This report from David Okamoto aired this morning on KERA 90.1 and you can listen to it here. David is a content production manager for Yahoo! in Dallas and a former contributor to Rolling Stone, ICE magazine and the Dallas Morning News.
The loudest buzz at the annual South by Southwest music conference in Austin is usually reserved for the newest acts. But last month, amidst the blog-ignited hoopla over Vampire Weekend, the Ting Tings and MGMT, the reunion of a short-lived Pearland, Texas new wave trio called the Judy’s generated equally giddy anticipation.
In the early 80s, while Austin’s Big Boys helped usher in the hardcore punk movement, the all-male Judy’s blended pop melodies with punk energy, the minimalistic quirkiness of the B-52’s with the conceptual cleverness of Devo. The band has finally issued CDs of its 1981 debut LP, Washarama, and the 1985 follow-up, Moo, prompting a rabid rediscovery of such bouncy favorites as “Grass is Greener”, “All the Pretty Girls” and the Jonestown-inspired “Guyana Punch,” [above] which eclipsed “Psycho Killer” by the Talking Heads as the era’s most bizarrely catchy song about a mass murder.
During their reunion at South by Southwest’s Austin Music Awards, singer David Bean, bassist Jeff Walton and drummer Dane Cessac showed they have lost nothing except hair since their beginnings as the clean-cut suburban Houston teenagers who got to open for the B-52’s and once headlined a 1981 bill at Austin’s Club Foot that featured a then-unknown R.E.M. Their set was fast-paced and well-planned: Each song was delivered with a subtle shift in either instrumentation or visuals – from the pots-and-pans percussion of “Right Down the Line” to the beer-flinging antics during “Guyana Punch.” It may have looked kitschy 30 years ago, but now it comes across as playful performance art.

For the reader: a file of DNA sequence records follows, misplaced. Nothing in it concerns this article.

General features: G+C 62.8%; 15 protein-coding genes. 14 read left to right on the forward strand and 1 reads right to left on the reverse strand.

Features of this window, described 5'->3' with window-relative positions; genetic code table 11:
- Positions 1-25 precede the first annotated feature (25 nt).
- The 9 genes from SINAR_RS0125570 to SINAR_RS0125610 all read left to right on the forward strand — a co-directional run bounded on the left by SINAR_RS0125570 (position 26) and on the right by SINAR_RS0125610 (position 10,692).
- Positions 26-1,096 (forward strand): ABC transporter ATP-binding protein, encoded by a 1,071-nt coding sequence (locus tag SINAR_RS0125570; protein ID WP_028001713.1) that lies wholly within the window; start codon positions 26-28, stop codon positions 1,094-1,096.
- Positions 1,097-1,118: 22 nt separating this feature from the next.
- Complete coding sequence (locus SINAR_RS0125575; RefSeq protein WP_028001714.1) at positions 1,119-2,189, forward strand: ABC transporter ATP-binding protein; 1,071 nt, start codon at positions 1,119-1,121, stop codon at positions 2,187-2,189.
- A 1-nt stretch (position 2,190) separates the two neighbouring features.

Between writing ironic pop songs about Jacques Cousteau, Gary Gilmore and David Berkowitz, the Judy’s tackled such timeless subjects as unobtainable girls, fuzzy TV reception, and hallway ostracism. They adopted the hallmarks of new wave – jackhammer guitar riffs, yelping vocals and one-finger Casio solos – as accents, not foundations. Their trademark was to turn down the guitars and let Bean’s yearning tenor glide over a simple but seductive melody sketched by Walton’s bass, making regional hits like “Her Wave” and “All the Pretty Girls” as irresistible today as they were when trailblazing Dallas DJ George Gimarc introduced them on his “Rock ‘n’ Roll Alternative” radio show.
The Judy’s never capitalized on their regional success: Maybe it was because they couldn’t keep the momentum going, breaking up and reuniting twice between Washarama and Moo. Maybe it was because major labels were looking to trendy London instead of Houston for the Next Big Thing. Or maybe it was because they knew they had already achieved something that mattered more than stardom: respect.
Rock icons like The Beatles, The Who and Led Zeppelin may have been worshipped with star-struck mass hysteria. But early- 80s bands like The Judy’s – and every great new-wave scene in America had a band like The Judy’s – were admired because they made playing onstage look cool and attainable by anyone who could master two chords for two minutes. Fans bought their records, but many also formed their own bands.
It’s a bond built on affirmation more than adoration, and you can trace The Judy’s’ legacy almost 30 years later in new acts like Lovie, an all-woman Dallas quartet whose debut CD sports a faithful cover of “All the Pretty Girls.” Lovie’s Myspace page lists their day jobs as nano-technology PR, pharmaceutical sales, animal rights activism and stay-at-home motherhood. What they learned from the Judy’s is that sometimes making a career out of rock ‘n’ roll isn’t nearly as important as just making an impact.
— To find out more about the Judy’s, visit their official website at wastedtalentrecords.com